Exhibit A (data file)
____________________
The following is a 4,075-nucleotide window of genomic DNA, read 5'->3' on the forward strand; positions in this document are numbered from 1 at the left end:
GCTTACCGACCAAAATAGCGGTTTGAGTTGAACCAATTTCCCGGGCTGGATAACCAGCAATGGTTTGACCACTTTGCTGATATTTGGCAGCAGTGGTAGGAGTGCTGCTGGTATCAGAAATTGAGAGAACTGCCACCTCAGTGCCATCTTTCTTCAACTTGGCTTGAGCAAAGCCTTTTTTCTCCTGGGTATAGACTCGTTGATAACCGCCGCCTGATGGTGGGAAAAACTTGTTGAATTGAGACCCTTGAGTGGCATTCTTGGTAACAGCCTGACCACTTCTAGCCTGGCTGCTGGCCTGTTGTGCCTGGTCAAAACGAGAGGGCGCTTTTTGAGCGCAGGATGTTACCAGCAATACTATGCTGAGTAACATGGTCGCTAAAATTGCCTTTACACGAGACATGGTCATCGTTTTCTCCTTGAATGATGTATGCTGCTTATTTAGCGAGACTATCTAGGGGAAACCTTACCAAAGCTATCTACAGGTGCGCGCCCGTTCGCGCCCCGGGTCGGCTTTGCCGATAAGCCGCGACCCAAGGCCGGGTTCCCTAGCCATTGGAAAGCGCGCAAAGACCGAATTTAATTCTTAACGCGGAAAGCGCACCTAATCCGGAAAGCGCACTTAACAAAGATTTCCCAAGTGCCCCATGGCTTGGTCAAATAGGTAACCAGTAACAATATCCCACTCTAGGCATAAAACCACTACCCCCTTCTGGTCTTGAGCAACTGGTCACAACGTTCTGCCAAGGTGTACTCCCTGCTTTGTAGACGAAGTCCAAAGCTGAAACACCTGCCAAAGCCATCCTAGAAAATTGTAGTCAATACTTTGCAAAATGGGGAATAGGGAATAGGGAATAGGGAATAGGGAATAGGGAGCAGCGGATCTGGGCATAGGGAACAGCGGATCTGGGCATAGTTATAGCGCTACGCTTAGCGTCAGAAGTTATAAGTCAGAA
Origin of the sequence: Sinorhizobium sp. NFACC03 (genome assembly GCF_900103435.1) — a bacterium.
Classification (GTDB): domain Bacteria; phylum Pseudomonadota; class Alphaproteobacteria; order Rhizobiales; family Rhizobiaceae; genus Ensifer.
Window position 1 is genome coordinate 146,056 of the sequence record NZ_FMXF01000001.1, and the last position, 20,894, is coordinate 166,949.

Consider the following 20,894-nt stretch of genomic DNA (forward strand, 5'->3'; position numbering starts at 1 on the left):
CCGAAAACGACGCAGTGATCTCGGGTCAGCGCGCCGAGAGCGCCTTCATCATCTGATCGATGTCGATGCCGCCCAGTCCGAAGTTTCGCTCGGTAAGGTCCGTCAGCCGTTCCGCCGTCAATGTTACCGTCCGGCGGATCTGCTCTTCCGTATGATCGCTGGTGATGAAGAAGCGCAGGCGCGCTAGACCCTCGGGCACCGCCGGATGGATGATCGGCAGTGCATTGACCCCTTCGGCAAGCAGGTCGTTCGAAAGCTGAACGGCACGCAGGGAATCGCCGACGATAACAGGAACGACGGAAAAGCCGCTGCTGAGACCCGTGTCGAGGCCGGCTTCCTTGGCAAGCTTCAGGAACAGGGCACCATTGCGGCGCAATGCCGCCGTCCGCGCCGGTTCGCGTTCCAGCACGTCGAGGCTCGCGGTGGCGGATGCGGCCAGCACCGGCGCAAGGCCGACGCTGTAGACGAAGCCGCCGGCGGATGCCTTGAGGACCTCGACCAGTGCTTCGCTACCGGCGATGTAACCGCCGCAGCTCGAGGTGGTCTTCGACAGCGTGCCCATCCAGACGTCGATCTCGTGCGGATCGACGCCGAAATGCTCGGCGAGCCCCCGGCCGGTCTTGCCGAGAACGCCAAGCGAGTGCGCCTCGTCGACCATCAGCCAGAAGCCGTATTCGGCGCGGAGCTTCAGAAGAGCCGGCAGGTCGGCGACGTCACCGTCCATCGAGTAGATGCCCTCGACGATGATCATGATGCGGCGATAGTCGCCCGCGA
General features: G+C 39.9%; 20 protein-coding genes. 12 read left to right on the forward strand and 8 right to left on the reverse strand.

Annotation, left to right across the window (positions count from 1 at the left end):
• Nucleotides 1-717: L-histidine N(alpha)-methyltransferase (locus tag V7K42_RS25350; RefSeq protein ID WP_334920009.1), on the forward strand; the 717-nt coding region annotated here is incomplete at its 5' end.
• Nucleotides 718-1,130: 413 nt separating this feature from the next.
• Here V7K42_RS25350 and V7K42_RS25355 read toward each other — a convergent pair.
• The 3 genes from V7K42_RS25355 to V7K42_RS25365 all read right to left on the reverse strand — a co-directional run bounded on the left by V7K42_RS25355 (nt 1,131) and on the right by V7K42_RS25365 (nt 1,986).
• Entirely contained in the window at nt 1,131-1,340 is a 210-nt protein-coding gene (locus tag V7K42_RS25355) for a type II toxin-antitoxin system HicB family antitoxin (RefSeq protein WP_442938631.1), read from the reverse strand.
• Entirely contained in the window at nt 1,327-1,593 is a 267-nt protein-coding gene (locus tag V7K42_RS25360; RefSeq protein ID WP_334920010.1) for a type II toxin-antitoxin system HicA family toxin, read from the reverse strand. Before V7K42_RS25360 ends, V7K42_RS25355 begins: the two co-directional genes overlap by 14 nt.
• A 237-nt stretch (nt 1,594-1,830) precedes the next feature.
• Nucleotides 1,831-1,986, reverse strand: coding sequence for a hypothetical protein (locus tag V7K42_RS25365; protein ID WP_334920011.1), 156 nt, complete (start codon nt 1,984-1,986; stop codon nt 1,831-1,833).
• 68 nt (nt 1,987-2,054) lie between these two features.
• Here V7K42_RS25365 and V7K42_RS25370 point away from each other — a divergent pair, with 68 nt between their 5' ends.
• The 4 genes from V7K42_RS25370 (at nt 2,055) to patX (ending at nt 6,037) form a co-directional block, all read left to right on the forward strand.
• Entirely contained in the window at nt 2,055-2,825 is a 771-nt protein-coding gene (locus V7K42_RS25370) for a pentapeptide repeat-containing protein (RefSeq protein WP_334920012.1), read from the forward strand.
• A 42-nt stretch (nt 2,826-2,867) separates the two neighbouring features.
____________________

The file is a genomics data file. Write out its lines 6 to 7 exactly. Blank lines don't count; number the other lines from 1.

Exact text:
Consider the following 20,894-nt stretch of genomic DNA (forward strand, 5'->3'; position numbering starts at 1 on the left):
CCGAAAACGACGCAGTGATCTCGGGTCAGCGCGCCGAGAGCGCCTTCATCATCTGATCGATGTCGATGCCGCCCAGTCCGAAGTTTCGCTCGGTAAGGTCCGTCAGCCGTTCCGCCGTCAATGTTACCGTCCGGCGGATCTGCTCTTCCGTATGATCGCTGGTGATGAAGAAGCGCAGGCGCGCTAGACCCTCGGGCACCGCCGGATGGATGATCGGCAGTGCATTGACCCCTTCGGCAAGCAGGTCGTTCGAAAGCTGAACGGCACGCAGGGAATCGCCGACGATAACAGGAACGACGGAAAAGCCGCTGCTGAGACCCGTGTCGAGGCCGGCTTCCTTGGCAAGCTTCAGGAACAGGGCACCATTGCGGCGCAATGCCGCCGTCCGCGCCGGTTCGCGTTCCAGCACGTCGAGGCTCGCGGTGGCGGATGCGGCCAGCACCGGCGCAAGGCCGACGCTGTAGACGAAGCCGCCGGCGGATGCCTTGAGGACCTCGACCAGTGCTTCGCTACCGGCGATGTAACCGCCGCAGCTCGAGGTGGTCTTCGACAGCGTGCCCATCCAGACGTCGATCTCGTGCGGATCGACGCCGAAATGCTCGGCGAGCCCCCGGCCGGTCTTGCCGAGAACGCCAAGCGAGTGCGCCTCGTCGACCATCAGCCAGAAGCCGTATTCGGCGCGGAGCTTCAGAAGAGCCGGCAGGTCGGCGACGTCACCGTCCATCGAGTAGATGCCCTCGACGATGATCATGATGCGGCGATAGTCGCCCGCGA